AP Sports Writer
LAKELAND, Fla. — When the Detroit Tigers made their run to the AL championship series last year, Brennan Boesch wasn’t able to play.
Instead, Boesch could only watch while the Tigers beat the New York Yankees in the division series and then fell in six games to Texas with a World Series berth on the line. He missed the entire postseason with a right thumb injury that required surgery.
“It’s tough,” the 26-year-old outfielder said. “You can’t necessarily do anything about it. You just try to be as supportive as you can with your team and try to cheerlead them on.”
It’s hard to say how much Detroit’s chances of winning the American League pennant might have improved with Boesch in the lineup, but he’s ready to put his injury behind him and return to a batting order that became even more powerful over the offseason. Boesch is penciled in to hit second for the Tigers, right in front of sluggers Miguel Cabrera and Prince Fielder.
“I think I’m a good fit in that spot. I got some experience in the two hole last year and it was a bit of an adjustment, just getting up five times a game,” Boesch said. “With this lineup, I’d hit ninth, I’d hit seventh, I’d lead off, I don’t care. The depth of this lineup is very strong.”
Boesch was a bit of a sensation when he made his debut in 2010, hitting .342 with 12 home runs before the All-Star break. He regressed significantly after that, hitting .163 the rest of the way, but he finished his first year with 14 homers and 67 RBIs.
Last season, Boesch improved his batting average (from .256 to .283) and on-base percentage (from .320 to .341) and hit 16 homers in 115 games.
But he was also battling a nagging thumb injury.
“I was playing with it for quite some time, and it just got to a point where I couldn’t go anymore, so I wasn’t productive and I wasn’t helping myself or the team out,” Boesch said. “At this point it feels great.”
Boesch didn’t have an at-bat after August. He said there was some thought of trying to come back if the Tigers had reached the World Series, but he doesn’t think that would have been realistic.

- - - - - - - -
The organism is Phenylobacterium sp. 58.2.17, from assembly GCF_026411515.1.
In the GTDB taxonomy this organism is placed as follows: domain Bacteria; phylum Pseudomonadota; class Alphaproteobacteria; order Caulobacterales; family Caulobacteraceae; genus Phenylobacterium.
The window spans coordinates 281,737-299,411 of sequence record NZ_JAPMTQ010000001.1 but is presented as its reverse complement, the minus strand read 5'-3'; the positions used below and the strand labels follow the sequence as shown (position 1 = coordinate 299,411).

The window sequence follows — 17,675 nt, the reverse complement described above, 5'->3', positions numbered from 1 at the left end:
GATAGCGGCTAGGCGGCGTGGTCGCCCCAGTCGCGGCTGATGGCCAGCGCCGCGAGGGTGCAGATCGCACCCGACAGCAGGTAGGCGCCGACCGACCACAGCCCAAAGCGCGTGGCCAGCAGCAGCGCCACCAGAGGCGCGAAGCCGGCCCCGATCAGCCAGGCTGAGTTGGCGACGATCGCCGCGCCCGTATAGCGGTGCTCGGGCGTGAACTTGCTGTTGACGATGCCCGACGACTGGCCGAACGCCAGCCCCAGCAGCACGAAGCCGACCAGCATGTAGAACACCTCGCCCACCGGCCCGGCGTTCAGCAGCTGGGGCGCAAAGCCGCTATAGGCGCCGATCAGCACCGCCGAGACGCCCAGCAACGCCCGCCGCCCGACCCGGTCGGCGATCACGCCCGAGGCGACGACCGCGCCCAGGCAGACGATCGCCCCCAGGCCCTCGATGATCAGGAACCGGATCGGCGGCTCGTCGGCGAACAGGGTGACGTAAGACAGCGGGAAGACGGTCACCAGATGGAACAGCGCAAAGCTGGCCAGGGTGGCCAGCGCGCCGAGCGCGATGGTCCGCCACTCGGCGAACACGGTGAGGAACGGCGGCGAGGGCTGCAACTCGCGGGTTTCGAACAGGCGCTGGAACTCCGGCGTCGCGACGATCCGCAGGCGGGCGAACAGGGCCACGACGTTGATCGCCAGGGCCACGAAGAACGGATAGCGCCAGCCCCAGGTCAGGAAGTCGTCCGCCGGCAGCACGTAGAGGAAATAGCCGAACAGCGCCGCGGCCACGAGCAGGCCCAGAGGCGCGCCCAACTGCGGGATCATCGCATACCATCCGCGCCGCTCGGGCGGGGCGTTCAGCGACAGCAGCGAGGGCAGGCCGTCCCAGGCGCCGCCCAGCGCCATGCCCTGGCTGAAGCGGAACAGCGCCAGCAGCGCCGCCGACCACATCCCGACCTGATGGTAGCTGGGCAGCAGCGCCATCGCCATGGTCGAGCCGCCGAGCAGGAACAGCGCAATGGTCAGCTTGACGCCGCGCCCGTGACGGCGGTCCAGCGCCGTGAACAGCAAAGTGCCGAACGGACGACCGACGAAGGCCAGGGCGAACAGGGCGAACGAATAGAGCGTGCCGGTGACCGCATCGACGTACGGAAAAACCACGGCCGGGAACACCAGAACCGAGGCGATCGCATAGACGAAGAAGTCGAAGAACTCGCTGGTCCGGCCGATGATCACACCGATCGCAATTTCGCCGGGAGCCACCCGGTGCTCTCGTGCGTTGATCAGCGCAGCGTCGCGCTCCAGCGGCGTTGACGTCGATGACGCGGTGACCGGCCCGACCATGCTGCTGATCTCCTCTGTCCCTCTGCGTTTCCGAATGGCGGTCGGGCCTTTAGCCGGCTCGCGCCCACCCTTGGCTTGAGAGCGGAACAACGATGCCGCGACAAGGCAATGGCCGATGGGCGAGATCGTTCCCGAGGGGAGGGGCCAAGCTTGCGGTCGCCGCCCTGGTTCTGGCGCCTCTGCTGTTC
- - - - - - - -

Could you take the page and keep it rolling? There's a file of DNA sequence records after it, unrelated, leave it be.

Boesch started 45 games in right field in 2011 and 54 in left. Manager Jim Leyland would like to let him stick more to right field.
“I think with the type of personality Boesch is — a little bit hyper — I want to settle him in,” Leyland said.
The Tigers beefed up the middle of their order by signing Fielder in the offseason, but it’s important for the hitters at the top to get on base. Leadoff man Austin Jackson will try to improve on his .317 on-base percentage from last year, and it will be Boesch’s job to keep rallies going.
“He’s got some pop in that two hole and I like that,” Leyland said. “That’s kind of the way our lineup sets up.”
The left-handed hitting Boesch may also be able to take advantage of the hole on the right side of the infield when Jackson is on base. Don’t expect much bunting from the 6-foot-4, 235-pound Boesch — but despite his size, he’s not that much of a double play risk, having hit into only 12 in two seasons.
“I like Boesch in that spot, because he’s really not a double play guy,” Leyland said. “He runs good enough that he beats out a lot of double play balls.”
Last year, Boesch needed to show he could be more consistent and establish more of a true performance level after the bizarre extremes of 2010. Now he simply needs to stay healthy and fill an important role for a Detroit team with plenty of stars.
“You try to build off each year, and I felt last year that I was on my way to having a solid year before it got shut down with the injury,” Boesch said. “But you can only judge the time that I was healthy and I’m perfectly OK with how I did. I want to build on it this year.”
Leyland said 2B Brandon Inge will start the team’s spring training game Saturday against the Atlanta Braves. … Leyland said RHP Doug Fister will start that game on the mound, with RHP Collin Balester, LHP Phil Coke, LHP Daniel Schlereth, RHP David Pauley and RHP Jacob Turner also likely to pitch.